Tuesday
December 12, 2017

Author Bios

Articles by this author:

  • With only four months left in the year, you realize you're falling short. Treat goals the same way you treat your PC when it freezes: Reset your system. Create new, attainable goals or devise new ways to reach your original goals.

  • If you’re marketing yourself well and providing good service, you’re very visible in your community. But being a public figure leaves you vulnerable to public scrutiny. Be sure your messages reflect proudly on who you are and what you stand for.

  • Stuck in a rut? Once you experience the satisfaction of treating this business as a journey rather than a destination, you won’t let your sales philosophy go astray again.

  • The start of a new year is a great time to review and set goals. As you head into 2002, the following guidelines will help you chart your course of action.

  • Don’t question your inner voice. Have faith that the clues coming from within you are reliable. In fact, there are ways to turn up the volume on your intuition and boost your income.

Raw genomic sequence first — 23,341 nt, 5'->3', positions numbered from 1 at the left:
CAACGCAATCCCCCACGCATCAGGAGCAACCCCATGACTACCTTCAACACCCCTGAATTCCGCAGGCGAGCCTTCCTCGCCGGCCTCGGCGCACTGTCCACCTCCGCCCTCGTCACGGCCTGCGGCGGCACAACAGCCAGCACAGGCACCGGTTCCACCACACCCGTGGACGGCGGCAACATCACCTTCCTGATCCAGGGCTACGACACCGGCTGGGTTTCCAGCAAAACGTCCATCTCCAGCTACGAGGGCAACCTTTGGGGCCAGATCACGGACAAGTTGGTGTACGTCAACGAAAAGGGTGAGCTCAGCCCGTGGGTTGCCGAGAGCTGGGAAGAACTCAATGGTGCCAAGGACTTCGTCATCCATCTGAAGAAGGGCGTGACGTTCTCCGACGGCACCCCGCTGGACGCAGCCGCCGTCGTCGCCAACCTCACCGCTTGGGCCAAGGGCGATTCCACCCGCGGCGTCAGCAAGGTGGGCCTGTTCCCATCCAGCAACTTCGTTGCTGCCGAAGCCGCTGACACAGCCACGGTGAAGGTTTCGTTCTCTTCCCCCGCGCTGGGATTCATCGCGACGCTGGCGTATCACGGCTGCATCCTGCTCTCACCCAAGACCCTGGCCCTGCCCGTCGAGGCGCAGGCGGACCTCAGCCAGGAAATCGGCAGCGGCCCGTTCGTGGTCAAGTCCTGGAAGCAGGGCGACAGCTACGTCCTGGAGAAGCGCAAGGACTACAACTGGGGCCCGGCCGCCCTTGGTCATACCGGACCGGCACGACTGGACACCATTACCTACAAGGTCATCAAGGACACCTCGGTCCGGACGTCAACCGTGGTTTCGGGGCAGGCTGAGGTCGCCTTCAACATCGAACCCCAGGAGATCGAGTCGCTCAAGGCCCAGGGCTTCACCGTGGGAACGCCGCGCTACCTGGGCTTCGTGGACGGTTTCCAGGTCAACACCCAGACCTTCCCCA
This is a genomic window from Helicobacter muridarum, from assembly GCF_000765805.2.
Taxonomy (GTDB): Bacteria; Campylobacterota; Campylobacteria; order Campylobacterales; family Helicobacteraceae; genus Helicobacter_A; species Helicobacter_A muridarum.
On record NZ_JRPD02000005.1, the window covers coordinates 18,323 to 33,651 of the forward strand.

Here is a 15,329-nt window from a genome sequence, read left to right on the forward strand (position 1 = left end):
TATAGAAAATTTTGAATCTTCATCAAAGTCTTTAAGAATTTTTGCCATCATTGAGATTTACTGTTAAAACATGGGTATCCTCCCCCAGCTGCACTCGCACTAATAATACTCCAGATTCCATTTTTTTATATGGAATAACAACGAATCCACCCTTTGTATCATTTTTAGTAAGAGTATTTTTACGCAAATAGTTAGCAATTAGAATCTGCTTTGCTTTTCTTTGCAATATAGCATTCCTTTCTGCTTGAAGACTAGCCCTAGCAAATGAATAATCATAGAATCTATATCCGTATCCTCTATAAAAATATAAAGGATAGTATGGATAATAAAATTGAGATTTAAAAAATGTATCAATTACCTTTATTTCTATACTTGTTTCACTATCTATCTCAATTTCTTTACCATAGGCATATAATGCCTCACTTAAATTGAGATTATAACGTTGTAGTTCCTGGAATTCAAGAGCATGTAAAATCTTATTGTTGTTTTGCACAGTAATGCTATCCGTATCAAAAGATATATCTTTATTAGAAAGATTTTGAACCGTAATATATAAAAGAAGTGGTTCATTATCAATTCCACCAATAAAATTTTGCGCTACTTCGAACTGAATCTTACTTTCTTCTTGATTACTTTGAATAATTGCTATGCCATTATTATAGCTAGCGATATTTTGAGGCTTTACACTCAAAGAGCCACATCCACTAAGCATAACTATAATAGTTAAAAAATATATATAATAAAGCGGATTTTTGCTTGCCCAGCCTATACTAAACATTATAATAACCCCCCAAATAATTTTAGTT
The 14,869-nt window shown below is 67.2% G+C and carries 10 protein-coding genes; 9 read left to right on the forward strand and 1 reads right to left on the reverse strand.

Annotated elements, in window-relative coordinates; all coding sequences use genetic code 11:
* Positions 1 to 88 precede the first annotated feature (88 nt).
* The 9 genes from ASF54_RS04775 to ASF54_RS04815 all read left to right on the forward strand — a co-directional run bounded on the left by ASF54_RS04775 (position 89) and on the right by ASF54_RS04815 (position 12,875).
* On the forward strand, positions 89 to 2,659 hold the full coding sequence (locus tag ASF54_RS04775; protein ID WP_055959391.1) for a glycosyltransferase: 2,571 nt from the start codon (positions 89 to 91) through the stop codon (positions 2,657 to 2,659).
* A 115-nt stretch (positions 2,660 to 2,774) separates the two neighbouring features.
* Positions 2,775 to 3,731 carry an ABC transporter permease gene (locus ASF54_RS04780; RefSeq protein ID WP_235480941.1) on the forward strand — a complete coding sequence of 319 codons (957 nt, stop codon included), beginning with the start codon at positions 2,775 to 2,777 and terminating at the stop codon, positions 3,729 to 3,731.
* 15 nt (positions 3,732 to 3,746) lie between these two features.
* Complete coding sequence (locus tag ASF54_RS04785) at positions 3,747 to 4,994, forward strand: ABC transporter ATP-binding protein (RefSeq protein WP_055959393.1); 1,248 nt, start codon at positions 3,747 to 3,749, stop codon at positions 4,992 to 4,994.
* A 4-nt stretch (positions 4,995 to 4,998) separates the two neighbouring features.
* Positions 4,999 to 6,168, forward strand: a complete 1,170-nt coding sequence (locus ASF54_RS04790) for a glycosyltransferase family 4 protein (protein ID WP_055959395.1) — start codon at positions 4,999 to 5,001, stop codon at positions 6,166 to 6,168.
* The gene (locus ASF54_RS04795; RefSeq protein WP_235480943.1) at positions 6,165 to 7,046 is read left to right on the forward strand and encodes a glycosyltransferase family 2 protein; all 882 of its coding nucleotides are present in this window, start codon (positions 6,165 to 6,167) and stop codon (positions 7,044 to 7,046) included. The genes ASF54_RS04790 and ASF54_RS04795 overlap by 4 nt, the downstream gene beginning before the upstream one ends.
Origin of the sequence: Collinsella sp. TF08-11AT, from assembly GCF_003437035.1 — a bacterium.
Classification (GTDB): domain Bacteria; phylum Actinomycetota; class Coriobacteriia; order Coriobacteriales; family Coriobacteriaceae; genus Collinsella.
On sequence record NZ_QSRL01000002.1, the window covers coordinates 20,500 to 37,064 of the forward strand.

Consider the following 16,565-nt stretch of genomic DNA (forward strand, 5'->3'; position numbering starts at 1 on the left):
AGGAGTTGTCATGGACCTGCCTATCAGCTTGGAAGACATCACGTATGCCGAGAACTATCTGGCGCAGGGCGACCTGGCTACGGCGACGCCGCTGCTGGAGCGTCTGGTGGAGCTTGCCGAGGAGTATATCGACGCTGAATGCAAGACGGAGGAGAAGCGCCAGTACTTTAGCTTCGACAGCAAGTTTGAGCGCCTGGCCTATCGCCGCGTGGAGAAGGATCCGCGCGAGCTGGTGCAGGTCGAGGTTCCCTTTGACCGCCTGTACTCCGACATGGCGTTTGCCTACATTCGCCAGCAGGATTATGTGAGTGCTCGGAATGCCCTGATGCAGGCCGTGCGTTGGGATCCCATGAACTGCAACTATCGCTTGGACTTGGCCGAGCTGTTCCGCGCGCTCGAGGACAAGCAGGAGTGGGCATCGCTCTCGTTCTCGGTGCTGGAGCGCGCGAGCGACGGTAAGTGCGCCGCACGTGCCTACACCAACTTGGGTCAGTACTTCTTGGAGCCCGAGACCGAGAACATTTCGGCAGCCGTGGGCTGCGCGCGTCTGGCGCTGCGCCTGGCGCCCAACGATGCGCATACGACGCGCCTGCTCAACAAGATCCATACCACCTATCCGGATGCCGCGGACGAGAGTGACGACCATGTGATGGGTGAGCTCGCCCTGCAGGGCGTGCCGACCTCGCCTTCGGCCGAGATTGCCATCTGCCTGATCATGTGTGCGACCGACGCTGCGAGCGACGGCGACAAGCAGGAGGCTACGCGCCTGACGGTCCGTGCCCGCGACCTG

• Be creative and confident. Find out what’s right about buying or selling in every market condition. Then present prospects with truthful, cut-to-the-chase reasons that support a decision to go forward under current conditions.

  • Empathy, compassion, and the ability to put buyers in sellers’ shoes and sellers in buyers’ shoes can do more for negotiating and closing a sale than any hard-sell technique. When a person’s principles, ego, or integrity is on the line, there’s more to closing the deal than simply negotiating a price.

  • You’ve got an e-mail address, Web site, fax machine, and cell phone--enough communications tools to make a pro of any real estate practitioner. But underneath all the equipment, your selling strategy may lack a personal touch.

  • Early in real estate consultant and speaker Danielle Kennedy's career, when she was selling 100 homes a year and raising young children, she found herself overwhelmed and burned out. One of her mentors advised her to attend to those parts of her life she had was neglecting--and missing. So she began writing letters to herself.

  • This kind of market can quickly lead to burnout, a condition that most salespeople--especially the high-energy types--will experience at some point in their careers. Burnout is an occupational hazard for salespeople, but it’s treatable.